What is a heart murmur?
A heart murmur is an abnormal sound in your pet’s heart, heard when a stethoscope is used to listen to the chest. A murmur indicates turbulent or abnormal blood flow in the heart. This can be caused by a problem with one of the heart valves being either too leaky or too narrow (stenotic); or by a congenital defect, for example, a hole in the heart or a PDA shunt. Occasionally murmurs may sometimes also be heard where no heart disease is present, for example in very anaemic animals, or an ‘innocent’ murmur in a young puppy.
Usually a murmur is one of the first signs that your pet has heart disease, and may be heard before any other symptoms are apparent.
What diseases cause murmurs in pets?
There are many diseases which can cause a murmur. The most common one in dogs is myxomatous mitral valve disease (MMVD), but other causes include dilated cardiomyopathy (DCM), aortic and pulmonic stenosis, patent ductus arteriosus (PDA), and ventricular and atrial septal defects (holes in the heart).
The most common cause in cats is hypertrophic cardiomyopathy (HCM), although not all cats with HCM have a murmur. Other causes include DCM, congenital tricuspid and mitral valve disease, and restrictive and unclassified cardiomyopathies.
Is my pet’s murmur serious?
While a murmur indicates that there may be a problem with the heart, it doesn’t tell you the cause of the heart disease, or how serious it is.
It may be the first symptom of a potentially serious problem. Therefore, it is important to do further testing to determine what’s going on.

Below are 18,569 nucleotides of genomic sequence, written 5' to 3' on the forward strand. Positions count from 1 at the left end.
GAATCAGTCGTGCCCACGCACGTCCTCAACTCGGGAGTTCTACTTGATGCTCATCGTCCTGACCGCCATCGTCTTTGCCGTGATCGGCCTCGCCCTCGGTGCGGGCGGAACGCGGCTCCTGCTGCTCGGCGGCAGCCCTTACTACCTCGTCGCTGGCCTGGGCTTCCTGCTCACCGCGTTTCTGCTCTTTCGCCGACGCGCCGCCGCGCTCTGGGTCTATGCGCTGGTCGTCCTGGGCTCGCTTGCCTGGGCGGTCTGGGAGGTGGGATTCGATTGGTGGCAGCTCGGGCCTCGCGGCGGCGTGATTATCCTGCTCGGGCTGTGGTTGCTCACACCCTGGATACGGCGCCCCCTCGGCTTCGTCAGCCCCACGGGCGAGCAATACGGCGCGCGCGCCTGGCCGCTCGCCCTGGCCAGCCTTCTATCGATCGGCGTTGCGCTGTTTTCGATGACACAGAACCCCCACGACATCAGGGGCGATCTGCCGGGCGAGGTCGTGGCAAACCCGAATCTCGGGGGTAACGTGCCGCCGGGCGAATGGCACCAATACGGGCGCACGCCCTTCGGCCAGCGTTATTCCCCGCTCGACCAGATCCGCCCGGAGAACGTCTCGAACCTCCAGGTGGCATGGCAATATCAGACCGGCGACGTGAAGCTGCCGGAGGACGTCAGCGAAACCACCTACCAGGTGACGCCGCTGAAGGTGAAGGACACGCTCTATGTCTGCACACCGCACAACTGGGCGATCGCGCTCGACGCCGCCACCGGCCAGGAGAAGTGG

If your pet is showing additional signs of heart disease, such as changes in their breathing, decreased energy levels, or fainting, it is very important to investigate their problems without delay.
What tests are recommended?
The gold standard test to check a murmur is echocardiography, which may also be called an ‘echo’ or a ‘heart scan’. This is where an ultrasound probe is placed on the chest and used to look at the heart walls, valves, and blood flow patterns within the heart.
Echo is the only way to determine the exact cause of your pet’s murmur. It can help to assess the severity of your pet’s heart disease and whether they need treatment or not. It can also tell us about response to treatment and your pet’s long-term prognosis.
As it simply involves placing a probe against the skin, it is non-invasive and non-painful. Most pets usually do not need any form of sedation for it, unless they are very nervous.
Your vet may also recommend radiography of the chest (chest x-ray). This is used to assess the lungs for airway disease, to assess overall heart size and shape, and to look for fluid on or in the chest. Sedation may be necessary for this test; your vet can advise you on this.
Can my pet’s murmur be treated?
After the cause and stage of heart disease is determined, your vet can advise you whether your pet needs treatment.
In some cases, your vet may advise that no treatment is needed; we may even find that your pet is on a medication that is not necessary.
In other cases, various heart medications may be prescribed to address your pet’s heart disease, and these will be tailored to your pet’s condition.
Early treatment can make a big difference to the progression of your pet’s heart disease and in some cases can even add years to their lives.
Compared to in the past, modern heart medications are very safe and effective. Appropriate treatment of heart disease can delay the onset of heart failure, and can mean a longer and happier life for your pet.
Southview Veterinary Hospital offers a dedicated small animal cardiology service run by Deirdre Sheehan MVB GPCert(Cardio). We can cater for both routine appointments and emergencies and are happy to take referrals. Our services include full Doppler echocardiography – using state of the art GE Logiq ultrasound – as well as ECG, digital radiography, and Holter monitoring.